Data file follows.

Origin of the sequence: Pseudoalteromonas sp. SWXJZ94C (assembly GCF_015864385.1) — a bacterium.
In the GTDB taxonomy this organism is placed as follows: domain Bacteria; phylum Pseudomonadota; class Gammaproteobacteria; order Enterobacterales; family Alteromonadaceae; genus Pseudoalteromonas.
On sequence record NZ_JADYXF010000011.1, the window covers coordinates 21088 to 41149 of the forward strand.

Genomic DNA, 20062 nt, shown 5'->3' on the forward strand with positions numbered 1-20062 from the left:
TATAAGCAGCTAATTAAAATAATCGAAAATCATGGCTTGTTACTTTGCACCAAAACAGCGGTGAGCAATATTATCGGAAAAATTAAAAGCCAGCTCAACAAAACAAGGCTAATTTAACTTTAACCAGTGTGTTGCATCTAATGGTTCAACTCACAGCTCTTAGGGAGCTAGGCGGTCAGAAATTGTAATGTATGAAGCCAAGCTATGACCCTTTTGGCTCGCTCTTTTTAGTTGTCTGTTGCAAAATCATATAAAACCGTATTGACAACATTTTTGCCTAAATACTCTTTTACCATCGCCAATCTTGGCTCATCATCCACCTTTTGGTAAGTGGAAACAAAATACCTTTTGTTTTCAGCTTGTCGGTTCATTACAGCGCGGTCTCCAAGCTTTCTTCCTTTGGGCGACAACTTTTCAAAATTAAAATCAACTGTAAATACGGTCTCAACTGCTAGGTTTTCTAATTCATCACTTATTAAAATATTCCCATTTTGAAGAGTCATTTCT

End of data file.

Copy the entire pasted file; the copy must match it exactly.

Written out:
Origin of the sequence: Pseudoalteromonas sp. SWXJZ94C (assembly GCF_015864385.1) — a bacterium.
In the GTDB taxonomy this organism is placed as follows: domain Bacteria; phylum Pseudomonadota; class Gammaproteobacteria; order Enterobacterales; family Alteromonadaceae; genus Pseudoalteromonas.
On sequence record NZ_JADYXF010000011.1, the window covers coordinates 21088 to 41149 of the forward strand.

Genomic DNA, 20062 nt, shown 5'->3' on the forward strand with positions numbered 1-20062 from the left:
TATAAGCAGCTAATTAAAATAATCGAAAATCATGGCTTGTTACTTTGCACCAAAACAGCGGTGAGCAATATTATCGGAAAAATTAAAAGCCAGCTCAACAAAACAAGGCTAATTTAACTTTAACCAGTGTGTTGCATCTAATGGTTCAACTCACAGCTCTTAGGGAGCTAGGCGGTCAGAAATTGTAATGTATGAAGCCAAGCTATGACCCTTTTGGCTCGCTCTTTTTAGTTGTCTGTTGCAAAATCATATAAAACCGTATTGACAACATTTTTGCCTAAATACTCTTTTACCATCGCCAATCTTGGCTCATCATCCACCTTTTGGTAAGTGGAAACAAAATACCTTTTGTTTTCAGCTTGTCGGTTCATTACAGCGCGGTCTCCAAGCTTTCTTCCTTTGGGCGACAACTTTTCAAAATTAAAATCAACTGTAAATACGGTCTCAACTGCTAGGTTTTCTAATTCATCACTTATTAAAATATTCCCATTTTGAAGAGTCATTTCT